Fired employee caught by keylogger wins case

In a lawsuit between a web developer and his former employer, a media agency, a judge has ruled that using keylogger spyware to monitor one’s employees is against the law. The specific identities of all of the involved parties are private for now.

There are keylogger devices that can be plugged in between a keyboard and a PC. But, most keyloggers today are purely software and come with additional features, such as viewing a target’s monitor output and transmitting screenshots of it. That’s what the malware the employer used was found doing.

The web developer sued his former employer for wrongful dismissal. During April 2015, the employer sent out a group email announcing that internet traffic and other work-computer use would be permanently logged and saved. The email didn’t explain how, but company policy forbade the personal use of their computer and networking equipment.

Shortly after the announcement, the former employee was accused of working on a computer game for another company. He was soon fired.

The former employee claims that he was doing work for his father’s company, but only during his breaks, for only ten minutes per day.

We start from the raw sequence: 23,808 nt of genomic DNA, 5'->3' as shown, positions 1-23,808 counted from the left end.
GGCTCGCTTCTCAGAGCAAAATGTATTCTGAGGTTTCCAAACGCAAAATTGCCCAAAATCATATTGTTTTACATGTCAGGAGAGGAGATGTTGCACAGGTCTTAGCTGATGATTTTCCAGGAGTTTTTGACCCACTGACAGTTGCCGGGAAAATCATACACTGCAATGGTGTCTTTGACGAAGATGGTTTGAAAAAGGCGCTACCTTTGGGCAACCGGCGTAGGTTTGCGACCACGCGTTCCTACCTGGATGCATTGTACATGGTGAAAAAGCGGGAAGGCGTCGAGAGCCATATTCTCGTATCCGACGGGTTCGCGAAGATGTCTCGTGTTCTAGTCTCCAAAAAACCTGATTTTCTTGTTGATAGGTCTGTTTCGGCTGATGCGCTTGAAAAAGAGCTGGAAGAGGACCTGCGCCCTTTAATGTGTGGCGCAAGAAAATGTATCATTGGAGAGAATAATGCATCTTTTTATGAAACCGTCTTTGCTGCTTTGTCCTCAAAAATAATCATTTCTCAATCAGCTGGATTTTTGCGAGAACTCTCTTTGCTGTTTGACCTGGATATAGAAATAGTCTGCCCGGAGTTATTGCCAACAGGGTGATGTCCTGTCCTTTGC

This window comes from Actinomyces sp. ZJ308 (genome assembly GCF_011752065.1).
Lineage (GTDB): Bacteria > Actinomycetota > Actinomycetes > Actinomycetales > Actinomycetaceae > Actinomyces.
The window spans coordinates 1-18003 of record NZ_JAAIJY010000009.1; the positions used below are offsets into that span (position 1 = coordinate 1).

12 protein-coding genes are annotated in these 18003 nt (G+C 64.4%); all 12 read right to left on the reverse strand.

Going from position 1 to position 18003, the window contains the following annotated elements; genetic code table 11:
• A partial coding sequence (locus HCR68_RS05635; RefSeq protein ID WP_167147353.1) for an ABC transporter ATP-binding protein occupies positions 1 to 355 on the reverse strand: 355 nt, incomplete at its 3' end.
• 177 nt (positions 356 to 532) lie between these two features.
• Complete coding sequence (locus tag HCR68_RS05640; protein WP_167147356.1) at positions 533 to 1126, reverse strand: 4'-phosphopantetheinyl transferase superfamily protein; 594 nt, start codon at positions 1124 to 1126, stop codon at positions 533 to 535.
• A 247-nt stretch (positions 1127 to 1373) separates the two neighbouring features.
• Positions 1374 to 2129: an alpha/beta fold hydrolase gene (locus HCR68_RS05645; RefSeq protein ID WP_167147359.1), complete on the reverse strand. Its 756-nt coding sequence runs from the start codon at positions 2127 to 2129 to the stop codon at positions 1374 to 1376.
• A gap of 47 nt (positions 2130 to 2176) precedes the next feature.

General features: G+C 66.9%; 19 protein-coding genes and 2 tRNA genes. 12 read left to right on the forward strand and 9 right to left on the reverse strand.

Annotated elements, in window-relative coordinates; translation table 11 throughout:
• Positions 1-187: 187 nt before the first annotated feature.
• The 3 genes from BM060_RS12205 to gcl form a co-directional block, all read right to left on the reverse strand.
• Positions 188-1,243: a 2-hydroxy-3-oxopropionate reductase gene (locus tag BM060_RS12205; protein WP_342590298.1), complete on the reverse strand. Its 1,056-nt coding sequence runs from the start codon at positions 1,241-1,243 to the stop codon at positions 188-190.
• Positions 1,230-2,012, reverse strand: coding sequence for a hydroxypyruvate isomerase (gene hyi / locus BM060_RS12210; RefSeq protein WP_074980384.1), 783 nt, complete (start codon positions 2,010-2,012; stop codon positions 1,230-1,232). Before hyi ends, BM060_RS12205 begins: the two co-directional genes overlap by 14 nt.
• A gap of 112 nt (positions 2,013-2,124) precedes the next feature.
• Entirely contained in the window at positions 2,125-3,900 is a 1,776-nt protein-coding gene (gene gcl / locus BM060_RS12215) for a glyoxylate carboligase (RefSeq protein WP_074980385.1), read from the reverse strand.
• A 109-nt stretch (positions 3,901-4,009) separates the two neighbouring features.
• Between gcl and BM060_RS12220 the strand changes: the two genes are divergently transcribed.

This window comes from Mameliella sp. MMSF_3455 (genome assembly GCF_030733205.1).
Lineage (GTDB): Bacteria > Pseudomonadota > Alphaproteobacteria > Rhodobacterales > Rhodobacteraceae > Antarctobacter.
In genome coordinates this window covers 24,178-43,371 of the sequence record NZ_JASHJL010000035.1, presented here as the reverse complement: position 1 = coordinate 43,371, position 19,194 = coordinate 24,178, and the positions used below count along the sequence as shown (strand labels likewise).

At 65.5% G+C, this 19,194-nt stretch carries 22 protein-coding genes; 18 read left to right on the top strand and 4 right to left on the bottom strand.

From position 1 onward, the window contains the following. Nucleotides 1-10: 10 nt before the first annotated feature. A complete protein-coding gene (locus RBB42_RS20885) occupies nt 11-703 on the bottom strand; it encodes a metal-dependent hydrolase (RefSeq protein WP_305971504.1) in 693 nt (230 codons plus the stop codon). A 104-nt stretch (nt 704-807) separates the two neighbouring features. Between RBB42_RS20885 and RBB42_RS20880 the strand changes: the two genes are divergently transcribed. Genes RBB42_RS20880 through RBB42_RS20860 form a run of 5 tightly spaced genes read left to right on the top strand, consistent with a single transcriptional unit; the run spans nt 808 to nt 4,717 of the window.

This case highlights that spyware isn’t the preserve of foreign militaries and script kiddies, it can also come from people you interact with in person, such as jealous partners or employers.

Is using keyloggers and other forms of spyware on employees still legal in the United States? The spyware industry certainly hopes so.

Controversial Spyware developer Flexispy describes a “legislative gap” that “does not reach Keylogger technology”. In a nutshell, their advice to potential customers is that it usually is legal for employees to use keyloggers on their employees in the United States, but regulatory specifics vary from state to state.

I’m Canadian, so what about Canada?

Spyware developer Gecko Monitor suggests that people are free to spy on others using its keyloggers “as long as the person who installed the keylogger program is the owner of the computer or device that the software is being installed on”.

Those companies operate legally but have a clear interest in making the legal path look as smooth as possible. If your conscience is OK with keylogging you’d be well advised to seek independent legal advice before you do.

Just because it’s legal does it make it ethical? Tell us what you think in the comments below.


from Naked Security – Sophos http://bit.ly/2u3f6IS
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